Other embodiments of the current mode coupler can include a depression, for example, atop the enclosing lid. The depression functions to receive and hold a retention wire, such as, retention wire 1306, securely while the retention wire is rotated and positioned atop the enclosing lid and into the depression. A forward portion of the enclosing lid may be dome or elliptical-shaped to enable the retention wire to be rotated atop the enclosing lid an into the depression. Those of skill in the art will realize that the retention wire needs to be a size suitable to ensure a snug and secure fit while positioned in the depression.

Generally, the current mode coupler of the present invention includes a stub connector that connects via, for example, a circuit board to a magnetic structure. The magnetic structure interfaces to a current mode data bus. Thus, the current mode coupler is capable of receiving data from and transmitting data to the data bus. In the current mode coupler, current doublets are transformed and transmitted as voltage doublets to the stub connector to be used by a controller coupled to the stub connector. Various embodiments of the present invention employ an enclosing lid that contains an I-core, which is coupled to a unitary casing that contains an E-core. The magnetic structure is created when the I-core in the enclosing lid and the E-core in the unitary casing make contact. The enclosing lid of the current mode coupler can be attached to the unitary casing with devices, such as, by way of example, a hinge, a sliding implement, or a rotating connector.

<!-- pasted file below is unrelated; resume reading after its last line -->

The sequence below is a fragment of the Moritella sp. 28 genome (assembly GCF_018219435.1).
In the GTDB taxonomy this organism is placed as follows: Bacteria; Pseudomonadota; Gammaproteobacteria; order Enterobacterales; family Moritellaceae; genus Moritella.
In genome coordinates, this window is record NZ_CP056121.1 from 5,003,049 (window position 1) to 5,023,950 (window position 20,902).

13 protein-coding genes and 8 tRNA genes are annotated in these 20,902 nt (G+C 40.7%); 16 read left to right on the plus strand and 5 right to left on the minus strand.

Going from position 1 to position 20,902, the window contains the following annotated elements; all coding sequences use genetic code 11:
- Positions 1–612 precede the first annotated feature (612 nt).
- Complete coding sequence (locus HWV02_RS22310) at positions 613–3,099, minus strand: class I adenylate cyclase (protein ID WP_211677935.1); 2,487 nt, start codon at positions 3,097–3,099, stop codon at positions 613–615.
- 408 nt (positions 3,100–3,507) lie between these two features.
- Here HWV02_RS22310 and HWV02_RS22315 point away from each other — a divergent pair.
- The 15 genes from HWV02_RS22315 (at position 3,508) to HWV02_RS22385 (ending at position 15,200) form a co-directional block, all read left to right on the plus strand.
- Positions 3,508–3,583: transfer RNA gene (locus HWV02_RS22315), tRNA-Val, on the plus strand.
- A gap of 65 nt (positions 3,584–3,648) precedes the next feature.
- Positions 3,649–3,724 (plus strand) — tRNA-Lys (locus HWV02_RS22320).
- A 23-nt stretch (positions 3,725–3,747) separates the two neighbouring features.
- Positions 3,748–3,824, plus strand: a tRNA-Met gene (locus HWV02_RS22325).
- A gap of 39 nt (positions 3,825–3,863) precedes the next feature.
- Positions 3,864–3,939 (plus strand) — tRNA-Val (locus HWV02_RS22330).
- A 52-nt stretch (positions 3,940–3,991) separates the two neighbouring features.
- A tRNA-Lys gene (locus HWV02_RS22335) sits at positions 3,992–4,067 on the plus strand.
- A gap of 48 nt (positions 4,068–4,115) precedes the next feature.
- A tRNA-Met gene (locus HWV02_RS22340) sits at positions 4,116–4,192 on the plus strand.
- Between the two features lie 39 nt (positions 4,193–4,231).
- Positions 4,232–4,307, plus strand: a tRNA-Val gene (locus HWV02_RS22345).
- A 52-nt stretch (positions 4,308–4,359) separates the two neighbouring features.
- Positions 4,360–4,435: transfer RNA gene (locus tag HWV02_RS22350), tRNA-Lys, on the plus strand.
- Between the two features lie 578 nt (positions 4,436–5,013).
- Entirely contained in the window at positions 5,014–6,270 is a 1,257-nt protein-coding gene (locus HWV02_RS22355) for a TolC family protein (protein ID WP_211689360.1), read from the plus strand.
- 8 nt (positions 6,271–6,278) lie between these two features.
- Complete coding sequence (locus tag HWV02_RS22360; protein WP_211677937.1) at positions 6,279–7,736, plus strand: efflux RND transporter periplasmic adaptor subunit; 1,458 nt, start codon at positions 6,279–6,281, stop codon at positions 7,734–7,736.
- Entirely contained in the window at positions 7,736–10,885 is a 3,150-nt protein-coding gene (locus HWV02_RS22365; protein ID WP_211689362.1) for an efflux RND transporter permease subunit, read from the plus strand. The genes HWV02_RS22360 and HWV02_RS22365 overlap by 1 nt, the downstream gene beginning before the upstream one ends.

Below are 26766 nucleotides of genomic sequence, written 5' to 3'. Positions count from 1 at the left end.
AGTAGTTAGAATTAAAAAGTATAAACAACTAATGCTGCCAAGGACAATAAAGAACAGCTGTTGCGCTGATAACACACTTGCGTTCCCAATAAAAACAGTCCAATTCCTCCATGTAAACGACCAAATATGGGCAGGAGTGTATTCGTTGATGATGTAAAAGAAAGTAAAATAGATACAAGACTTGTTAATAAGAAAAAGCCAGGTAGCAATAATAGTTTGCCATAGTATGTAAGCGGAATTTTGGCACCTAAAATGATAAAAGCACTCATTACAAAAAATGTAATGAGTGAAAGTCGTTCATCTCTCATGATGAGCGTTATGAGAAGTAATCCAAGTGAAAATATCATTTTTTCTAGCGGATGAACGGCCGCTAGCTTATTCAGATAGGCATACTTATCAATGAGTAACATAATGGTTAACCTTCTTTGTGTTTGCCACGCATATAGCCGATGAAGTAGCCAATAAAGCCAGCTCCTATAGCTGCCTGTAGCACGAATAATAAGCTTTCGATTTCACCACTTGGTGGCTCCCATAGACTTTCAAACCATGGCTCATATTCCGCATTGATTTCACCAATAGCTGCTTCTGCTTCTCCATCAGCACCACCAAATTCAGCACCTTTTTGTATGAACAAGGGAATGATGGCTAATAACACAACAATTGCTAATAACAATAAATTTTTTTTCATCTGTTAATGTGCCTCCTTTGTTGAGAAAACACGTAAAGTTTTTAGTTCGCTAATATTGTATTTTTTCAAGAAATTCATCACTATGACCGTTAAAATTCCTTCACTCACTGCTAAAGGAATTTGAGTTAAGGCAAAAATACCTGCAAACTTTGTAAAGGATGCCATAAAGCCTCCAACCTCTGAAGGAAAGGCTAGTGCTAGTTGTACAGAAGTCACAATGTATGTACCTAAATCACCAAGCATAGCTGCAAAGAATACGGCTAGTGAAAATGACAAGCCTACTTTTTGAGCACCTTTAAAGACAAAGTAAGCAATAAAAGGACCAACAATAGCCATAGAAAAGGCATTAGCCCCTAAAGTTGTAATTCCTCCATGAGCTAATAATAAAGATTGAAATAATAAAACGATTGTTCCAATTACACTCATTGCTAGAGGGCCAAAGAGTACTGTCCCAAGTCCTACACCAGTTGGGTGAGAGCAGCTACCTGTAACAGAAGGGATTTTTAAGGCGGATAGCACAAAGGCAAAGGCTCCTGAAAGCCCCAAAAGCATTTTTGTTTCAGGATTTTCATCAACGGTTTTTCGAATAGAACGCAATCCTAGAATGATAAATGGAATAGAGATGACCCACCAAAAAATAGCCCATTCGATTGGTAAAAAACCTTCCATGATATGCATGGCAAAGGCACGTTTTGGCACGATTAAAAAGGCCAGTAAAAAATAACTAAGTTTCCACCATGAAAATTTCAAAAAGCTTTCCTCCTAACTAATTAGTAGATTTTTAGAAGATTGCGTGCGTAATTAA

This invention may be provided in other specific forms and embodiments without departing from the essential characteristics as described herein. The embodiments described above are to be considered in all aspects as illustrative only and not restrictive in any manner. The following claims rather than the foregoing description indicate the scope of the invention.

Patent Citations
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Referenced by
Citing PatentFiling datePublication dateApplicantTitle
US8521032 *Apr 1, 2010Aug 27, 2013The Boeing CompanyOptical fiber interface system and connector
US20110243566 *Apr 1, 2010Oct 6, 2011The Boeing CompanyOptical fiber interface system and connector
WO2013083949A2 *Dec 6, 2012Jun 13, 2013Isotera LtdA coupler for use in a power distribution system
Classifications
U.S. Classification307/104, 361/601, 336/176
International ClassificationH05K1/18, H01F27/26, H01F38/14, H01F27/28
Cooperative ClassificationH01F38/14, H01F27/266, H05K1/182, H01F27/2804
European ClassificationH01F27/28A, H01F38/14, H01F27/26B